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Rohul Amin Character Timeline in I Am Malala

The timeline below shows where the character Rohul Amin appears in I Am Malala. The colored dots and icons indicate which themes are associated with that appearance.
Chapter 2: My Father the Falcon
Women’s Rights Theme Icon
The Power of Education Theme Icon
...to communicate. His stutter was worsened by the fact that his own father (Malala’s grandfather), Rohul Amin, had a beautiful, clear voice. Rohul was a popular theology teacher, widely praised for... (full context)
The Power of Education Theme Icon
Goodness Theme Icon
Fame, Power, and the Importance of Role Models Theme Icon
...early twenties, he stunned his father by signing up for a public speaking competition. Although Rohul was skeptical of his son’s stutter, he wrote a speech for his son to deliver.... (full context)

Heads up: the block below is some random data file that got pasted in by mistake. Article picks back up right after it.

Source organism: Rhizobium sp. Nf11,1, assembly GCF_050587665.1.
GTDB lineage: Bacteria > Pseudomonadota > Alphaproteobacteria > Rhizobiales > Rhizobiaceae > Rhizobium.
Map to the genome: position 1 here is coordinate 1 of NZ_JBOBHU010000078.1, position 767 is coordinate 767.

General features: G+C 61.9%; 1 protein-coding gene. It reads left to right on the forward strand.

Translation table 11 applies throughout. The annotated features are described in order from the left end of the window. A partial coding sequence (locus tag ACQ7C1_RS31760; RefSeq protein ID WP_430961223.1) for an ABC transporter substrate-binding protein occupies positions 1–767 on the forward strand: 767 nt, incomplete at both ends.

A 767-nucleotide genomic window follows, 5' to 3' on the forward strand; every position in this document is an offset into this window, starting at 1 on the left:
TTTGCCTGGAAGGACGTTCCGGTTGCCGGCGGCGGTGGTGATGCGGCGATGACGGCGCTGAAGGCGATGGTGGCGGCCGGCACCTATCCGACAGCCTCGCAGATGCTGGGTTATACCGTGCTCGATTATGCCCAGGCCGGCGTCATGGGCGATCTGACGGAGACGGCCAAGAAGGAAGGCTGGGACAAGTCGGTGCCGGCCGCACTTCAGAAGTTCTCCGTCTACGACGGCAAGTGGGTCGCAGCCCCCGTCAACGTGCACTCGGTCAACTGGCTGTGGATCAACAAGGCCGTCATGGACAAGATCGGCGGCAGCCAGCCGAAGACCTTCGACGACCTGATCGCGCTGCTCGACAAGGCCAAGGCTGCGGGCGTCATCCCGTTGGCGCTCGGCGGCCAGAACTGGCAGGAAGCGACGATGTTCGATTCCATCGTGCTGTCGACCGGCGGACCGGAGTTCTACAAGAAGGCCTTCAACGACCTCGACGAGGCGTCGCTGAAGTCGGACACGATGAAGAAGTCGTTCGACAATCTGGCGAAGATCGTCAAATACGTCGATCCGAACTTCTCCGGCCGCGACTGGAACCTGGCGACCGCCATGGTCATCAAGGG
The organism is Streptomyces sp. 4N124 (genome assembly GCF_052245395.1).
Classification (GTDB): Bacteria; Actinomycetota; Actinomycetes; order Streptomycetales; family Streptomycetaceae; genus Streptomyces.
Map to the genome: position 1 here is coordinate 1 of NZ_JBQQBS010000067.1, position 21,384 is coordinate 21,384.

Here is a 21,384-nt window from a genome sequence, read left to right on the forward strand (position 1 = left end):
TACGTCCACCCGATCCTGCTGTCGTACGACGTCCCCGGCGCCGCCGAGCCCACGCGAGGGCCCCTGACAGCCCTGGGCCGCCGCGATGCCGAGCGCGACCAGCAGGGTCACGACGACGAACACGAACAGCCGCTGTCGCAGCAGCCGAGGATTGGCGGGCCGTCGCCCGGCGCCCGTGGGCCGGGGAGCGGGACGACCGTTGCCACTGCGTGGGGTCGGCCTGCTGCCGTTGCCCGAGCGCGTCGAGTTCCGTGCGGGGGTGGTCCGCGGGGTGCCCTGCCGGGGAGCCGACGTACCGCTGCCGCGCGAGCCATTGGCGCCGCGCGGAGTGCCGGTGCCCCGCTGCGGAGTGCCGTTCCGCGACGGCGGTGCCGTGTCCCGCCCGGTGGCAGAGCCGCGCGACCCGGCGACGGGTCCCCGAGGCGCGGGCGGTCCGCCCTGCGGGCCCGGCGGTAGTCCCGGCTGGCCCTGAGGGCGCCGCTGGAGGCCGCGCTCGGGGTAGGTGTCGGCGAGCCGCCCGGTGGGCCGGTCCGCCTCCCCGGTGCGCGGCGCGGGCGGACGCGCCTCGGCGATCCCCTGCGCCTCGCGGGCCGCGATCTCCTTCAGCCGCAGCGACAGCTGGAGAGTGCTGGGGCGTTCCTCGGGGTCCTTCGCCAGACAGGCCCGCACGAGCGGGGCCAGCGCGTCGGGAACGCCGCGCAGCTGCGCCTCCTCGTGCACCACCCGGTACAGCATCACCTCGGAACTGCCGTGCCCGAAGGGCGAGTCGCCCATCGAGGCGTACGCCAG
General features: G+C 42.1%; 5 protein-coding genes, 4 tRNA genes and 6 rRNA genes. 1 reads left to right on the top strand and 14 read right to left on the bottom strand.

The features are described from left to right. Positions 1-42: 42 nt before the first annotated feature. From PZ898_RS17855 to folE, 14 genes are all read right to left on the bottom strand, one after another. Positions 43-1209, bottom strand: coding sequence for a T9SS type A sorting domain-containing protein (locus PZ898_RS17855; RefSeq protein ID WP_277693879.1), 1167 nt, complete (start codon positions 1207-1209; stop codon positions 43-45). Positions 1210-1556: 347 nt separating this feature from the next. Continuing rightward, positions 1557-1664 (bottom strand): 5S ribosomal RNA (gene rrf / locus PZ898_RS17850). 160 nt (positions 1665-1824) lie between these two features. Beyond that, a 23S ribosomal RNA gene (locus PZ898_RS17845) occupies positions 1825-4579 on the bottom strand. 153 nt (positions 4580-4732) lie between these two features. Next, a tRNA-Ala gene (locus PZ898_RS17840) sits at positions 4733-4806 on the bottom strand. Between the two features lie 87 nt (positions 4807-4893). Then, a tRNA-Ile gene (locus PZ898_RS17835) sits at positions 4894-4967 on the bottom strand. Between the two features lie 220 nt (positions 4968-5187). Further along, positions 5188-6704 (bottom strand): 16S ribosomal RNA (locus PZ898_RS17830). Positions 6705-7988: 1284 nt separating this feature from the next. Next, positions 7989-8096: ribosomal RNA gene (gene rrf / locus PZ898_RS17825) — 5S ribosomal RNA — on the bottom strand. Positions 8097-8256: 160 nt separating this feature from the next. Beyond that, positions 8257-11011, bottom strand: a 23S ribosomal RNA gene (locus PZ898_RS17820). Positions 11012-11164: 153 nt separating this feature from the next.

Chapter 3: Growing up in a School
Women’s Rights Theme Icon
The Power of Education Theme Icon
Malala explains that Ziauddin’s decision to pursue education and poetry as a career disappointed Rohul. Rohul had wanted his son to become a doctor, but Ziauddin’s abilities in math and... (full context)
Women’s Rights Theme Icon
The Power of Education Theme Icon
Malala explains that Ziauddin found a way to be happy, despite Rohul’s refusal to pay for his further education. Ziauddin befriended a friend of his brother-in-law, Nasir... (full context)
The Power of Education Theme Icon
Goodness Theme Icon
...Ziauddin’s friends know about the wedding, he would have been unable to entertain them all. Rohul refused to pay large sums for the wedding, meaning that Ziauddin was forced to take... (full context)
Chapter 4: The Village
The Power of Education Theme Icon
...up, Malala’s parents noticed that she had the qualities of both of her grandfathers: like Rohul, she was vocal, and like Tor Pekai’s grandfather, she was calm and wise. Malala loved... (full context)